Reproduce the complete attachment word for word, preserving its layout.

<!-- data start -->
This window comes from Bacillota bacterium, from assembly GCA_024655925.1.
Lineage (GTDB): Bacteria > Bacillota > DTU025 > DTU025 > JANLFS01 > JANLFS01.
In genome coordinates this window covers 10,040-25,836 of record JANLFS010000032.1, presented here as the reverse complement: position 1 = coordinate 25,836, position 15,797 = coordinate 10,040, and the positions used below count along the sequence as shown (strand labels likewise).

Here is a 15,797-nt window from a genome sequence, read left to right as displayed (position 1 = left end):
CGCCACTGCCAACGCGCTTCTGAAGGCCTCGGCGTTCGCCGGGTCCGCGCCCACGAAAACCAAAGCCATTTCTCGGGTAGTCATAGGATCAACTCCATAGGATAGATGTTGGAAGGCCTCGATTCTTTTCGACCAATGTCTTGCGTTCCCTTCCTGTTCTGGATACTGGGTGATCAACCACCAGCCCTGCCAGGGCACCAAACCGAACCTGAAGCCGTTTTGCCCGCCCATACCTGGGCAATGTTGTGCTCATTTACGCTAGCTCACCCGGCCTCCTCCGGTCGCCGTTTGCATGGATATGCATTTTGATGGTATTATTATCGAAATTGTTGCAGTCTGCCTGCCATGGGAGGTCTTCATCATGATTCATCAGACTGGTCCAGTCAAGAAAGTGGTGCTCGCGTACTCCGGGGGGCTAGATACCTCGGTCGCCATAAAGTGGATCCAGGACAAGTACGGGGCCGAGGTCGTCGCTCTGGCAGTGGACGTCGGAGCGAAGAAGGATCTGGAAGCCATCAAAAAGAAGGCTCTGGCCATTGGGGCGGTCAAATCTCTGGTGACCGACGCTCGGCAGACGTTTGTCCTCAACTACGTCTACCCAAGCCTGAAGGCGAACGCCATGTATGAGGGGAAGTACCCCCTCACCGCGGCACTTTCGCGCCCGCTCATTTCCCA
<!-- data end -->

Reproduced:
This window comes from Bacillota bacterium, from assembly GCA_024655925.1.
Lineage (GTDB): Bacteria > Bacillota > DTU025 > DTU025 > JANLFS01 > JANLFS01.
In genome coordinates this window covers 10,040-25,836 of record JANLFS010000032.1, presented here as the reverse complement: position 1 = coordinate 25,836, position 15,797 = coordinate 10,040, and the positions used below count along the sequence as shown (strand labels likewise).

Here is a 15,797-nt window from a genome sequence, read left to right as displayed (position 1 = left end):
CGCCACTGCCAACGCGCTTCTGAAGGCCTCGGCGTTCGCCGGGTCCGCGCCCACGAAAACCAAAGCCATTTCTCGGGTAGTCATAGGATCAACTCCATAGGATAGATGTTGGAAGGCCTCGATTCTTTTCGACCAATGTCTTGCGTTCCCTTCCTGTTCTGGATACTGGGTGATCAACCACCAGCCCTGCCAGGGCACCAAACCGAACCTGAAGCCGTTTTGCCCGCCCATACCTGGGCAATGTTGTGCTCATTTACGCTAGCTCACCCGGCCTCCTCCGGTCGCCGTTTGCATGGATATGCATTTTGATGGTATTATTATCGAAATTGTTGCAGTCTGCCTGCCATGGGAGGTCTTCATCATGATTCATCAGACTGGTCCAGTCAAGAAAGTGGTGCTCGCGTACTCCGGGGGGCTAGATACCTCGGTCGCCATAAAGTGGATCCAGGACAAGTACGGGGCCGAGGTCGTCGCTCTGGCAGTGGACGTCGGAGCGAAGAAGGATCTGGAAGCCATCAAAAAGAAGGCTCTGGCCATTGGGGCGGTCAAATCTCTGGTGACCGACGCTCGGCAGACGTTTGTCCTCAACTACGTCTACCCAAGCCTGAAGGCGAACGCCATGTATGAGGGGAAGTACCCCCTCACCGCGGCACTTTCGCGCCCGCTCATTTCCCA